Steve Gilliard, 1964-2007
It is with tremendous sadness that we must convey
the news that Steve Gilliard, editor and publisher of The News Blog,
passed away June 2, 2007. He was 42.
To those who have come to trust
The News Blog and its insightful, brash and unapologetic editorial
tone, we have Steve to thank from the bottom of our hearts. Steve helped
lead many discussions that mattered to all of us, and he tackled subjects
and interest categories where others feared to tread.
Please keep Steve's friends and family in your
thoughts and prayers.
Steve meant so much to us.
We will miss him terribly.
photo by lindsay beyerstein
Jesse "Doc" Wendel: "The Mid West is More Religious than the Middle East"
Tat Tvam Asi
Thanks to Doc Wendel for this great find!
Typically when I post an article up, I take out whole parts of it. Not this time. This is just too rich, too appropriate this week of Easter.
As someone whose own religious practice is profoundly syncretistic, drawing from Zen Buddhism, Advaita Hinduism, and both ancient ritual and new age religious ritual, as well as modern insights into biology, historical practices, and language, I have only a few simple guidelines for myself:
Take care of people -- Leave people with the assessment they've been taken care of.
Safe space -- Safe space is sacrosanct.
Communicate -- When trust is presenced people can communicate fully, openly, and honestly.
Learn -- Learn to think for your self.
*hugs* -- and a Happy Celebration of Life week and weekend to everyone -- *smiles*
The Mid West is More Religious than the Middle East
by Vikram Keskar - April 5, 2007
I was born, and spent the first 8 years of my life, in India. Next I spent a year in Kenya, a year in Saudi Arabia, 7 years in the UAE and now 3 years in Kirksville Missouri doing my undergrads. In between I have visited, on vacations, somewhere near 23 countries (including Germany and most countries in the Middle east). I don't mean to state all of this as a boast but merely to illustrate that I am not speaking from a limited or narrow experience.
Coming to the US my biggest shock was how seriously people took religion. It was a form of religious intensity that I had never encountered. In Saudi I had endured a totalitarian theocracy (is there another kind?) but I had never seen the man on the street be so wrapped up in their religion. I had never met people who defined themselves, first and foremost, on the basis of their religion. Yeah living in the Middle East I was aware of all the extremist fundamentalists. But they were the fringe. They were like UFOs. You only heard of them, you never actually met them in real life. None of my Muslim friends listed the Koran as their favorite book. They never included any suras as their favorite quotes. Sure there were Muslim mullahs on the TV but no one really actually listened to those programs. Anyhow they were TEACHING the Koran as opposed to PREACHING it.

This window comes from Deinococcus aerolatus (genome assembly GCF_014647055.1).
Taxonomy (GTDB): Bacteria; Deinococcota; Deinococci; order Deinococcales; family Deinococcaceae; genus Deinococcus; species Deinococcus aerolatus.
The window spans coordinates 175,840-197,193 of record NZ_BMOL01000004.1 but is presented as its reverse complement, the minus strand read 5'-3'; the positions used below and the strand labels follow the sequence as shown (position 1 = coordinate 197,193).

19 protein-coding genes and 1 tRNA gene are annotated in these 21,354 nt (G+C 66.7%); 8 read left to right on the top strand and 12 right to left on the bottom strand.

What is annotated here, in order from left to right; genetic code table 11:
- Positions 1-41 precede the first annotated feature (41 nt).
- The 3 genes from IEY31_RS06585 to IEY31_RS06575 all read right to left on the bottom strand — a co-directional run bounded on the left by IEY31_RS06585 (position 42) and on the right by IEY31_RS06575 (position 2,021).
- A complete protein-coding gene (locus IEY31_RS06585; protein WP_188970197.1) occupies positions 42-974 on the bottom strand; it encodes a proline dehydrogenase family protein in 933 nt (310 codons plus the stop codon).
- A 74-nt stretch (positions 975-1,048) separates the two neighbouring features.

So when I came to the US I was shocked, absolutely stunned at just how absolutely people believed the Bible. This was the first time in my entire life that I had a religious text cited to me during a scientific debate. When one of my dorm-mates tossed out the "Evolution is an unproven theory whit a lot of holes" line at me I didn't even realize that it was the opening line for a serious debate. For a second I thought it was a throwaway one-liner. He doubted evolution! Not just one odd guy, but dozens upon dozens came at me that night. I actually have met 3 different people since that night who actually doubt that the earth is more than a few thousand years old. I still can't wrap my head around this concept.
Another thing that has shocked me how strongly people feel about converting non christians to Christianity. This driven by the constant overarching belief that all non christians are wrong and are going to go to hell (something I have been told bluntly to my face). There is an inability to conceive of the fact that they might be the ones who are wrong. No one, not one single person in my 8 years in the middle east ever tried to convert me to Islam. Not once did anyone suggest that not being Muslim meant that I was going to suffer.
The problem with the mid west is the sheer homogeneity of it. Growing up in a culture where everyone is of the same religion as you, where everyone shares the same believes as you, i can see how anything different maybe considered strange or unnatural. Growing up I ate at iftar during Ramadan with my friends. They burst firecrackers with me during Diwali. We all went to Christmas parties. There was no awkwardness in celebrating religious festivals of a different religion. it never felt weird. But here in the US I cannot think of celebrating christimas. It somehow feel strange. And I am not the only one to feel so. Thats why Kwanzaa and Hanukkah are sort of celebrated/marketed as the christimas alternatives. Thats why malls are afraid of hanging up signs that say 'Happy Christmas'. Hell malls back home (in in the UAE) had gigantic banners saying merry Christmas, no one thought that was strange or somehow offensive.
Perhaps it come with being the worlds only super-power, but somewhere along the line the people of the US started taking themselves too seriously. Somehow the words 'under God' in a pledge have become so important that the Supreme Court needs to rule on this. I went to an Indian school where we recited the standard muslim prayer every day. Then we sang a prayer that appealed to a single almighty god. At no point did this offend the sensibilities of the mostly Hindu student population. We understood that emphasizing one religion does not necessarily denigrate another. 'Unity through Diversity' after all was the motto for India. Somehow this is a lesson that US has not yet managed to learn.
- posted by Jesse "Doc" Wendel